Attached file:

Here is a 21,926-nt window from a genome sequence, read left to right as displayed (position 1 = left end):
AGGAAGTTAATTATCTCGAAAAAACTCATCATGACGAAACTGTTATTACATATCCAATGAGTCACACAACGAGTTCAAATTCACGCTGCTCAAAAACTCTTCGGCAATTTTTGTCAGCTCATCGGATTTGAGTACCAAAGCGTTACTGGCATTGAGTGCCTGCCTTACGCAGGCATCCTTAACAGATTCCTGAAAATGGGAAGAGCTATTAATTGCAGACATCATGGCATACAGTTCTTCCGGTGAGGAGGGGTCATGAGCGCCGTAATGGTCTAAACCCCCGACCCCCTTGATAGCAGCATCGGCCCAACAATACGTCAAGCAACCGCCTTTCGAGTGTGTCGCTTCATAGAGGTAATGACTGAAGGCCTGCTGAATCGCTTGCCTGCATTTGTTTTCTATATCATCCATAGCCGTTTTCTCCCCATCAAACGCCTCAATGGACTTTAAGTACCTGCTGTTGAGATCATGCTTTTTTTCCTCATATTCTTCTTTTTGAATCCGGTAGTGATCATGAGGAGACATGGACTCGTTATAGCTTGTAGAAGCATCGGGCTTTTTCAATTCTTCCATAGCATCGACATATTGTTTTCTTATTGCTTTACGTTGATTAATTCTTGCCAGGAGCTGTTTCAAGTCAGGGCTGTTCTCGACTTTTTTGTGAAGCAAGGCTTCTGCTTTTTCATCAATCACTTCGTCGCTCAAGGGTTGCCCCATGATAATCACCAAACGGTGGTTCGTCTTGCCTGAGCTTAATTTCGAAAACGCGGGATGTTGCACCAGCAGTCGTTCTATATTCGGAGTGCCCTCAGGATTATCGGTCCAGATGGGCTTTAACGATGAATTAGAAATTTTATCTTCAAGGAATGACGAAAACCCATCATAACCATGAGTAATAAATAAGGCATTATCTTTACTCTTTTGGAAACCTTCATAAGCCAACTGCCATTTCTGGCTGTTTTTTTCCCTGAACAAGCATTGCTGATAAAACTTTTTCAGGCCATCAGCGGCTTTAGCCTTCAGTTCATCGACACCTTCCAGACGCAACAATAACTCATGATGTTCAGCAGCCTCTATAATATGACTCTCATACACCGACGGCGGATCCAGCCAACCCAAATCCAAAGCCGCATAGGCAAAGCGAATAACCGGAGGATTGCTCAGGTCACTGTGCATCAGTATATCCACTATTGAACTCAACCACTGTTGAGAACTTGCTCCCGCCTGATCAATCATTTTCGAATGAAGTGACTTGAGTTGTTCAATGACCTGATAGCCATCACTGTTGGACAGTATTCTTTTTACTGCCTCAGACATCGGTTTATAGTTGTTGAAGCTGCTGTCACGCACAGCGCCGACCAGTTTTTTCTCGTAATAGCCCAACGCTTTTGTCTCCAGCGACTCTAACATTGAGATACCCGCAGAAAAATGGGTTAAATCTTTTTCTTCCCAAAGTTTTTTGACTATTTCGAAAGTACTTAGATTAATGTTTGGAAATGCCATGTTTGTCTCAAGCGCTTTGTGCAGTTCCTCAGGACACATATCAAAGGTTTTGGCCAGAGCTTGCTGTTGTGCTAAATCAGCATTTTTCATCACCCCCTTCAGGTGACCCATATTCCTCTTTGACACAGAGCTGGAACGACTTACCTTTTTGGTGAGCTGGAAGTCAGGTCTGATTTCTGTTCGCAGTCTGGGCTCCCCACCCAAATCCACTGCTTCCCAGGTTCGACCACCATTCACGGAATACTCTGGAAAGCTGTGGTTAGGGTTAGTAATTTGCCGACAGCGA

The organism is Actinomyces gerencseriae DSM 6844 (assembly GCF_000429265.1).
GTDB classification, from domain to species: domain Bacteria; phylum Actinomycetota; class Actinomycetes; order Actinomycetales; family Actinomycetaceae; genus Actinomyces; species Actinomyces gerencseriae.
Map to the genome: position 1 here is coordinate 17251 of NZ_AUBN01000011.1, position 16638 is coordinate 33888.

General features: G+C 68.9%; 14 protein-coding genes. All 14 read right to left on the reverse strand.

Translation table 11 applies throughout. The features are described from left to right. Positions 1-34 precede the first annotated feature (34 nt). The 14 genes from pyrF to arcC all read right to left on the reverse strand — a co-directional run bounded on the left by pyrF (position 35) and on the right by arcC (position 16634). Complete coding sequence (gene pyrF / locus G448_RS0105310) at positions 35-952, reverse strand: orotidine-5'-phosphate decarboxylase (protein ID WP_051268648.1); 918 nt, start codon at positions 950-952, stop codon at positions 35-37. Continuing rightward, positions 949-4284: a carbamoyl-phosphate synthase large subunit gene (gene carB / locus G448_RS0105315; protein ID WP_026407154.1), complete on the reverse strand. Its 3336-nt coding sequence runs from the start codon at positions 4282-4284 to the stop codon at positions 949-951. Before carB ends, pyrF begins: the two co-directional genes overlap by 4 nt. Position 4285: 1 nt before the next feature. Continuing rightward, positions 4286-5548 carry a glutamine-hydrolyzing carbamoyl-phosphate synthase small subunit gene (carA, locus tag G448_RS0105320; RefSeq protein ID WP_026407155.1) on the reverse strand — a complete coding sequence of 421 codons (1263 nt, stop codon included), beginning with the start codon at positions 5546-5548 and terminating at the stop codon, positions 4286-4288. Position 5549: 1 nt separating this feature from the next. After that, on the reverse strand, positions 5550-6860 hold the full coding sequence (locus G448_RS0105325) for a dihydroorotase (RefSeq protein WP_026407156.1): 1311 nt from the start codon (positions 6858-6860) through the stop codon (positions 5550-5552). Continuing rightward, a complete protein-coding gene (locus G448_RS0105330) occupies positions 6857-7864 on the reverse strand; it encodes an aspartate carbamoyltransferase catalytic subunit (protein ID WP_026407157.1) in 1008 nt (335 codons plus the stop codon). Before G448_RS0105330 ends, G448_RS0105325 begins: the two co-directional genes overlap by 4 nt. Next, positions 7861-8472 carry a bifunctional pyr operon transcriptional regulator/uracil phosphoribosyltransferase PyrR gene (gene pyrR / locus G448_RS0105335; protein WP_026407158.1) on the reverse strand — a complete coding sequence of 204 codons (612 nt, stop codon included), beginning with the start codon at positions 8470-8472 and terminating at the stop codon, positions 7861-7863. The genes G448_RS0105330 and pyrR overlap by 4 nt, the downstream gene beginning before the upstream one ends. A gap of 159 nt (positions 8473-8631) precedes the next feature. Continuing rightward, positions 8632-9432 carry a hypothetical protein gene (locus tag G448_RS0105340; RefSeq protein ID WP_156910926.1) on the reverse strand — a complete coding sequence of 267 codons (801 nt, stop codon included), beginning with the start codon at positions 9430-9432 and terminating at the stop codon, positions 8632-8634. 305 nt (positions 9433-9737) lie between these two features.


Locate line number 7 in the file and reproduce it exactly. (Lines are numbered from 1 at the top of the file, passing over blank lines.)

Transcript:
Translation table 11 applies throughout. The features are described from left to right. Positions 1-34 precede the first annotated feature (34 nt). The 14 genes from pyrF to arcC all read right to left on the reverse strand — a co-directional run bounded on the left by pyrF (position 35) and on the right by arcC (position 16634). Complete coding sequence (gene pyrF / locus G448_RS0105310) at positions 35-952, reverse strand: orotidine-5'-phosphate decarboxylase (protein ID WP_051268648.1); 918 nt, start codon at positions 950-952, stop codon at positions 35-37. Continuing rightward, positions 949-4284: a carbamoyl-phosphate synthase large subunit gene (gene carB / locus G448_RS0105315; protein ID WP_026407154.1), complete on the reverse strand. Its 3336-nt coding sequence runs from the start codon at positions 4282-4284 to the stop codon at positions 949-951. Before carB ends, pyrF begins: the two co-directional genes overlap by 4 nt. Position 4285: 1 nt before the next feature. Continuing rightward, positions 4286-5548 carry a glutamine-hydrolyzing carbamoyl-phosphate synthase small subunit gene (carA, locus tag G448_RS0105320; RefSeq protein ID WP_026407155.1) on the reverse strand — a complete coding sequence of 421 codons (1263 nt, stop codon included), beginning with the start codon at positions 5546-5548 and terminating at the stop codon, positions 4286-4288. Position 5549: 1 nt separating this feature from the next. After that, on the reverse strand, positions 5550-6860 hold the full coding sequence (locus G448_RS0105325) for a dihydroorotase (RefSeq protein WP_026407156.1): 1311 nt from the start codon (positions 6858-6860) through the stop codon (positions 5550-5552). Continuing rightward, a complete protein-coding gene (locus G448_RS0105330) occupies positions 6857-7864 on the reverse strand; it encodes an aspartate carbamoyltransferase catalytic subunit (protein ID WP_026407157.1) in 1008 nt (335 codons plus the stop codon). Before G448_RS0105330 ends, G448_RS0105325 begins: the two co-directional genes overlap by 4 nt. Next, positions 7861-8472 carry a bifunctional pyr operon transcriptional regulator/uracil phosphoribosyltransferase PyrR gene (gene pyrR / locus G448_RS0105335; protein WP_026407158.1) on the reverse strand — a complete coding sequence of 204 codons (612 nt, stop codon included), beginning with the start codon at positions 8470-8472 and terminating at the stop codon, positions 7861-7863. The genes G448_RS0105330 and pyrR overlap by 4 nt, the downstream gene beginning before the upstream one ends. A gap of 159 nt (positions 8473-8631) precedes the next feature. Continuing rightward, positions 8632-9432 carry a hypothetical protein gene (locus tag G448_RS0105340; RefSeq protein ID WP_156910926.1) on the reverse strand — a complete coding sequence of 267 codons (801 nt, stop codon included), beginning with the start codon at positions 9430-9432 and terminating at the stop codon, positions 8632-8634. 305 nt (positions 9433-9737) lie between these two features.